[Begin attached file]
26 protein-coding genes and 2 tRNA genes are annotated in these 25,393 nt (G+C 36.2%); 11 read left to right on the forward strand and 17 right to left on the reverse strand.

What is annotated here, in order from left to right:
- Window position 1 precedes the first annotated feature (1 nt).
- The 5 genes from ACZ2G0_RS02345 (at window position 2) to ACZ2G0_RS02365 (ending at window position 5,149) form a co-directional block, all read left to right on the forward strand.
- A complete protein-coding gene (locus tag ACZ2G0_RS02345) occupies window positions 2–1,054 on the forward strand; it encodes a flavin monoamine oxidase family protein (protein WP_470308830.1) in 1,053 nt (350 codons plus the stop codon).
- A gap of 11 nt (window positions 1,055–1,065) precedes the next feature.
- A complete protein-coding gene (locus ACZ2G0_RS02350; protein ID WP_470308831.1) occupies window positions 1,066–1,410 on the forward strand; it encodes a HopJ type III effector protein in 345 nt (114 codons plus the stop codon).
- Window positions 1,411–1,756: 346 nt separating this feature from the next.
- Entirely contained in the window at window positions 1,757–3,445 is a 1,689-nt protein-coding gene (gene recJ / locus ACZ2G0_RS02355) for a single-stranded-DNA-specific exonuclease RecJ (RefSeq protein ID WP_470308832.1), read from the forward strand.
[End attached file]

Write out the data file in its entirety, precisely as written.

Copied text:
26 protein-coding genes and 2 tRNA genes are annotated in these 25,393 nt (G+C 36.2%); 11 read left to right on the forward strand and 17 right to left on the reverse strand.

What is annotated here, in order from left to right:
- Window position 1 precedes the first annotated feature (1 nt).
- The 5 genes from ACZ2G0_RS02345 (at window position 2) to ACZ2G0_RS02365 (ending at window position 5,149) form a co-directional block, all read left to right on the forward strand.
- A complete protein-coding gene (locus tag ACZ2G0_RS02345) occupies window positions 2–1,054 on the forward strand; it encodes a flavin monoamine oxidase family protein (protein WP_470308830.1) in 1,053 nt (350 codons plus the stop codon).
- A gap of 11 nt (window positions 1,055–1,065) precedes the next feature.
- A complete protein-coding gene (locus ACZ2G0_RS02350; protein ID WP_470308831.1) occupies window positions 1,066–1,410 on the forward strand; it encodes a HopJ type III effector protein in 345 nt (114 codons plus the stop codon).
- Window positions 1,411–1,756: 346 nt separating this feature from the next.
- Entirely contained in the window at window positions 1,757–3,445 is a 1,689-nt protein-coding gene (gene recJ / locus ACZ2G0_RS02355) for a single-stranded-DNA-specific exonuclease RecJ (RefSeq protein ID WP_470308832.1), read from the forward strand.